Strieter: Our clients report that the scheduler is a highly valued tool—it’s also something that we’re continuously improving. Our latest iteration was built to mimic the fluid “white board” style of scheduling that actually happens throughout the day at a clinic. We want it to be intuitive for users, a real foundation for practice management. Alongside that, clients love easy-to-access real-time reporting. Being able to tie together the daily/weekly/monthly picture of client visits, treatments, and billed amounts provides critical knowledge.
Thomas: Most practices use our interactive Insurance Follow-up Center to ensure super high collections percentages without the need of a Rolodex or aging report. The fact that it allows you to see real time, at a click of button, which carriers are past due in their payments and provides calling information and complete records of the conversations with the insurance company. This single feature can pay for the entire software package and has saved staff uncounted hours. The time-saving features in the billing and Insurance Follow-up Center unleash vast amounts of time, allowing that staff to concentrate on better patient care and retention.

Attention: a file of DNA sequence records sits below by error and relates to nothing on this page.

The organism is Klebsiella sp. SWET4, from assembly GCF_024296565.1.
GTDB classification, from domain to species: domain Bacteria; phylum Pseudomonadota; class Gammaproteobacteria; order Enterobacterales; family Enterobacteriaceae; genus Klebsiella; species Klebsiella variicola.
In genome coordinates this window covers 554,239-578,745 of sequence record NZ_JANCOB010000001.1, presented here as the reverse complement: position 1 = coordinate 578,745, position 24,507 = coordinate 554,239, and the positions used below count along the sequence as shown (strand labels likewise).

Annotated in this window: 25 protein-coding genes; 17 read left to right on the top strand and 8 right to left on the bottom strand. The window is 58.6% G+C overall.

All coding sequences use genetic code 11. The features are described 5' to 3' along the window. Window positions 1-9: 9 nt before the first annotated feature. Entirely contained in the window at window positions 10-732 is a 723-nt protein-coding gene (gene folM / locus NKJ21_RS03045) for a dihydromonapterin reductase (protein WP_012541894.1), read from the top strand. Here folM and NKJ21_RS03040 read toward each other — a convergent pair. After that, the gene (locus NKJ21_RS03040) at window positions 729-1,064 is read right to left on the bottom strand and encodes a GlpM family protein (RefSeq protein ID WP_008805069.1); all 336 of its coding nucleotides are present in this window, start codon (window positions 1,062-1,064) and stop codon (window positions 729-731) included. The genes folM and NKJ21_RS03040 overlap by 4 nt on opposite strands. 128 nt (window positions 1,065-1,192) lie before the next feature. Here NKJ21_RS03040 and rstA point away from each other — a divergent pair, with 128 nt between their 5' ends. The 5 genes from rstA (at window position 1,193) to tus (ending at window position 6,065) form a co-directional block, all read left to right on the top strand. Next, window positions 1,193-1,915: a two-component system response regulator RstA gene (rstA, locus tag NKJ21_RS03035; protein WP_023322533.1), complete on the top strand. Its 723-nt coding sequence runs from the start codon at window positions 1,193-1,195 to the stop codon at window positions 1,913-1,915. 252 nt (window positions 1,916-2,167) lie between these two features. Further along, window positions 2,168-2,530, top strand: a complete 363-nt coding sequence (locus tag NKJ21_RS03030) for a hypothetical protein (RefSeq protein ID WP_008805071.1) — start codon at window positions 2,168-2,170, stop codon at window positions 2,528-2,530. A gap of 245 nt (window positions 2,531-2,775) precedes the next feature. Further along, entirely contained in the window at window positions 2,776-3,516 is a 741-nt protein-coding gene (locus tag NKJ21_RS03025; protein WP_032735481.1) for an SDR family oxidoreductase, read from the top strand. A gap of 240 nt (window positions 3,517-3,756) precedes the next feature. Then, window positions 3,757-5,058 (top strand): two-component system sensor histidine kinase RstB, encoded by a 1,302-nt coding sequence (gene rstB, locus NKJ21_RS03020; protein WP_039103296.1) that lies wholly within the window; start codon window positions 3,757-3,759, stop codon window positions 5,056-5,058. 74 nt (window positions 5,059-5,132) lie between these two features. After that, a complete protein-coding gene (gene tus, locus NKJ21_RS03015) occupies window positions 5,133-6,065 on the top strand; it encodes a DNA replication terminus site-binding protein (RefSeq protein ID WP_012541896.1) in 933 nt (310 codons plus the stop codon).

Zeid: While MWTherapy has countless features, its integration and reporting rank highly as favorites. Practices can use MWTherapy for EMR, Scheduling, and Billing all in one affordable and intuitive system. That means streamlined operations and smooth sailing from start to finish. MWTherapy also features very strong reporting. From revenue and receivable tracking to patient source tracking, MWTherapy is fully featured and ready to go. Many practices spend a lot of time in the dark trying to assess performance and get a grasp on finances. MWTherapy makes that much, much easier!